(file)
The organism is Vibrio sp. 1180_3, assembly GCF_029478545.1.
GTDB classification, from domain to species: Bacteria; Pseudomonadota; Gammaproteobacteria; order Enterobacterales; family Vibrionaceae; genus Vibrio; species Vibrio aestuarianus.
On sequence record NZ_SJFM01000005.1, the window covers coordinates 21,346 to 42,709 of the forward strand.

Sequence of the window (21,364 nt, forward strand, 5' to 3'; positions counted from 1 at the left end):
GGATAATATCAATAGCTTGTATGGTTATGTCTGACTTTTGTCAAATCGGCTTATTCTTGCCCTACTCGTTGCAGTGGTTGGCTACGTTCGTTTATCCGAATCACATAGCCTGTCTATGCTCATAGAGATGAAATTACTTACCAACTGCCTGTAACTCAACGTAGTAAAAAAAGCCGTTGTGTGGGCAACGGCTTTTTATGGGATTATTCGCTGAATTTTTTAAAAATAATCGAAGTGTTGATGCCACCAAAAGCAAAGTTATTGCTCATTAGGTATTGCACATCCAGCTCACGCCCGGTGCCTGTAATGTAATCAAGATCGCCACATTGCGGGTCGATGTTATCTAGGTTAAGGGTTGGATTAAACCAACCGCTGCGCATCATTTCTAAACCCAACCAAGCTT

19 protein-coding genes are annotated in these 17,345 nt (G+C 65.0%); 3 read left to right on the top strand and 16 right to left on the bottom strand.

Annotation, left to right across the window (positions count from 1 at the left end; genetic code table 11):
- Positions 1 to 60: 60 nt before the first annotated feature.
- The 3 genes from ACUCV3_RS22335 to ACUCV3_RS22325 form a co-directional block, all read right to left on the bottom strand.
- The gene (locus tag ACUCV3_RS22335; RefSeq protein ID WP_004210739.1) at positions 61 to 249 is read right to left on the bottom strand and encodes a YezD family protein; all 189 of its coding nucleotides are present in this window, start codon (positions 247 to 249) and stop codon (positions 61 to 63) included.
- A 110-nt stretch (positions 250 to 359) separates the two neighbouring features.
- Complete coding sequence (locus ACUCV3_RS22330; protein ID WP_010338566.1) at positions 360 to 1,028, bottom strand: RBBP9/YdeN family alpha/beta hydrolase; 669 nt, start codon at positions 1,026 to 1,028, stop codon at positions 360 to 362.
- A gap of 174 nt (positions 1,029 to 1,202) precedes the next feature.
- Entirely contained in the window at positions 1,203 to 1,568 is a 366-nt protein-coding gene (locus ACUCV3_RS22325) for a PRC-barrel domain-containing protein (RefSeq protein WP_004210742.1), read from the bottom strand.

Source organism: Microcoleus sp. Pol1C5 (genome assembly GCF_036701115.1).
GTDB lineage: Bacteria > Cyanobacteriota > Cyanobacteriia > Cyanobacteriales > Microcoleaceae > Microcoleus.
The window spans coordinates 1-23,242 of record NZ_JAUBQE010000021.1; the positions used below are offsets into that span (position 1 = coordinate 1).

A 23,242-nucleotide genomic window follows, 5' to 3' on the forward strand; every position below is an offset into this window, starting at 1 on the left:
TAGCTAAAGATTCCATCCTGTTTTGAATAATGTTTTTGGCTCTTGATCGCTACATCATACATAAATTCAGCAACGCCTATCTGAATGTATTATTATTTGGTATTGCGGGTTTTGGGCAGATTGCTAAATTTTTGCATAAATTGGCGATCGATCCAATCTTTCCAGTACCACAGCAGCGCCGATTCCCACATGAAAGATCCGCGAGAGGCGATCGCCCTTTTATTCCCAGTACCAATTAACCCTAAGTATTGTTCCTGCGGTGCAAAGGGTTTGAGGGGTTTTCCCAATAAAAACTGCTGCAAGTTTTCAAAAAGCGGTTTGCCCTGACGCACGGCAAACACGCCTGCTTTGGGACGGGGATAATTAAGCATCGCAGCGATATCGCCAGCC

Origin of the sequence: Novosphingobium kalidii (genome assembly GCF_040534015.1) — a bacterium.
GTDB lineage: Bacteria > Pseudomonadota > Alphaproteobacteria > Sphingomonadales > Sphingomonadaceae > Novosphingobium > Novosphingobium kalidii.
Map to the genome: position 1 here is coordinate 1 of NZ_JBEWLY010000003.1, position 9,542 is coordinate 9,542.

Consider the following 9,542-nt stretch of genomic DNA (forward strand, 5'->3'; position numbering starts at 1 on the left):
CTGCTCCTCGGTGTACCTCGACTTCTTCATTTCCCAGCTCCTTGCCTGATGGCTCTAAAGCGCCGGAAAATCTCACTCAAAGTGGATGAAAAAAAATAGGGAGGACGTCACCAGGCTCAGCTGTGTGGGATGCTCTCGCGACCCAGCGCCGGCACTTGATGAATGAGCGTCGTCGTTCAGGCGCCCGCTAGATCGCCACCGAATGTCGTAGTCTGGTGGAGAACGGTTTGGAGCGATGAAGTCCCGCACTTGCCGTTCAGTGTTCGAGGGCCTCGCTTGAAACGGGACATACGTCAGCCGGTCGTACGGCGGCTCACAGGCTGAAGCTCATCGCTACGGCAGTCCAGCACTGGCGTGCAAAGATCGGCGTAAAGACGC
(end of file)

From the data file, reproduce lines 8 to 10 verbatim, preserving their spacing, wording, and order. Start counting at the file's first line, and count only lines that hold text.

- Positions 1 to 60: 60 nt before the first annotated feature.
- The 3 genes from ACUCV3_RS22335 to ACUCV3_RS22325 form a co-directional block, all read right to left on the bottom strand.
- The gene (locus tag ACUCV3_RS22335; RefSeq protein ID WP_004210739.1) at positions 61 to 249 is read right to left on the bottom strand and encodes a YezD family protein; all 189 of its coding nucleotides are present in this window, start codon (positions 247 to 249) and stop codon (positions 61 to 63) included.